With the Fort Wayne hospital market in turmoil, Indiana University Health is planning to open a primary-care medical office in the city, and said it sees “additional health-care investments coming over time.”
The Indianapolis-based health system said Friday afternoon the new primary-care office will be staffed with up to 15 physicians and advanced practitioners. It did not provide an address or say how much it will spend to open the office.
It’s the latest push into Fort Wayne for IU Health, which does not have any hospitals, outpatient facilities or urgent care centers in northeast Indiana. Its closest hospitals are in Muncie and Hartford City, both more than 40 miles south.
But in recent months, IU Health has made plans to push into the region. In September, Riley Children’s Health said it would open a new pediatric specialty office in Fort Wayne early next year.
The move could be the first step in a frontal assault on the region’s dominant hospital player, Lutheran Health Network. The organization operates eight hospitals in the area, but has suffered a huge shake-up in recent months, with physician unrest and executive firings.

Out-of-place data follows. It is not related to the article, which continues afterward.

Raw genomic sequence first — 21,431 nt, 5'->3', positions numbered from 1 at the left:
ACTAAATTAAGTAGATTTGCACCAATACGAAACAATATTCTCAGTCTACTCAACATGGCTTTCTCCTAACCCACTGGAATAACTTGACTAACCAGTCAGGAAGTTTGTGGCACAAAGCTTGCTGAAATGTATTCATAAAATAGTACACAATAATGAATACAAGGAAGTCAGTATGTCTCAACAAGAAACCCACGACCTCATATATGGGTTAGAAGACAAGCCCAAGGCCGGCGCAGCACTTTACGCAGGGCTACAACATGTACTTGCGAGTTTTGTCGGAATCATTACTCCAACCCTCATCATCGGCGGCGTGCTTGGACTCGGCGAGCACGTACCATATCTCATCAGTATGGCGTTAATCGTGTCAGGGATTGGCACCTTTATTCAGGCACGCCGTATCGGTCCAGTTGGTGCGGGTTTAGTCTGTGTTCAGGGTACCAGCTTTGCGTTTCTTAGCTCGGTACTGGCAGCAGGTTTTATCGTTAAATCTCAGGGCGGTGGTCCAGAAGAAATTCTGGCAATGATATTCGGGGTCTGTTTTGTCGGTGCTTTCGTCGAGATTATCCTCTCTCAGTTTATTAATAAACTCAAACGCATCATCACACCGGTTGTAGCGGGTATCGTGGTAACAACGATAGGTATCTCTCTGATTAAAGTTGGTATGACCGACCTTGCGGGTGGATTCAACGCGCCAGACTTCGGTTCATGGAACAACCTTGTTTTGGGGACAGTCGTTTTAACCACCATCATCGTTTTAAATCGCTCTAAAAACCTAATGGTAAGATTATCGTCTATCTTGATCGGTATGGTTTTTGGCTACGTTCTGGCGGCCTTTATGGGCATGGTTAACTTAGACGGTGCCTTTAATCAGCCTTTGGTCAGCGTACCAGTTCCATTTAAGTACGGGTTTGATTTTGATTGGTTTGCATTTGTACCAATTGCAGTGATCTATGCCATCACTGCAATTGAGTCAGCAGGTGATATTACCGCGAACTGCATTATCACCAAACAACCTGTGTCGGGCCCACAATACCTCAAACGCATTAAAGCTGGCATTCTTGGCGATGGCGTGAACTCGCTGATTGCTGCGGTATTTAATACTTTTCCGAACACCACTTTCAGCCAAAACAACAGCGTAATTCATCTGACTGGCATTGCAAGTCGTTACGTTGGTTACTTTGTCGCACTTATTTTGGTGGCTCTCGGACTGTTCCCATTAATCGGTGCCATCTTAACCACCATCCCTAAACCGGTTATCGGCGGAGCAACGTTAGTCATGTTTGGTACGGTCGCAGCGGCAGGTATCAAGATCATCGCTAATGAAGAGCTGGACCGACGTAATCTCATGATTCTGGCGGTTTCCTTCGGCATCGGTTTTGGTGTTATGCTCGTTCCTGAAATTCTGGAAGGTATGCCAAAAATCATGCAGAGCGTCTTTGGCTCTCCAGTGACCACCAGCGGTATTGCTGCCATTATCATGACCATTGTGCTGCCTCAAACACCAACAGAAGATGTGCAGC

A group of Fort Wayne physicians had criticized Lutheran’s parent, Community Health System, based in Franklin, Tennessee, for what they described as failing to adequately invest in facilities and equipment, the Fort Wayne News-Sentinel reported.
Lutheran Health Network is the most profitable division of Community Health System, which has been struggling in recent years. The for-profit system is not related to Indianapolis-based Community Health Network.
The Fort Wayne doctors formed a buyout group and offered to purchase the Lutheran Health Network division for $2.4 billion in May. But the parent company turned down the offer.
Three weeks later, the parent company fired Brian Bauer as CEO of Lutheran Health Network and head of its flagship hospital, Lutheran Hospital.
The physicians said Bauer had been put in an “untenable position” by advocating for staffing and facilities improvements, the News-Sentinel said. The doctors’ buyout group has since disbanded.
IU Health said it had engaged “former local physicians and leaders to build the IU Health programs in Fort Wayne."
IU Health did not comment on the Lutheran Hospital situation directly, but said it is responding “to the community’s growing need for primary care, to attract and retain quality physicians in the area and to serve its broader mission of helping make Indiana a healthier state.”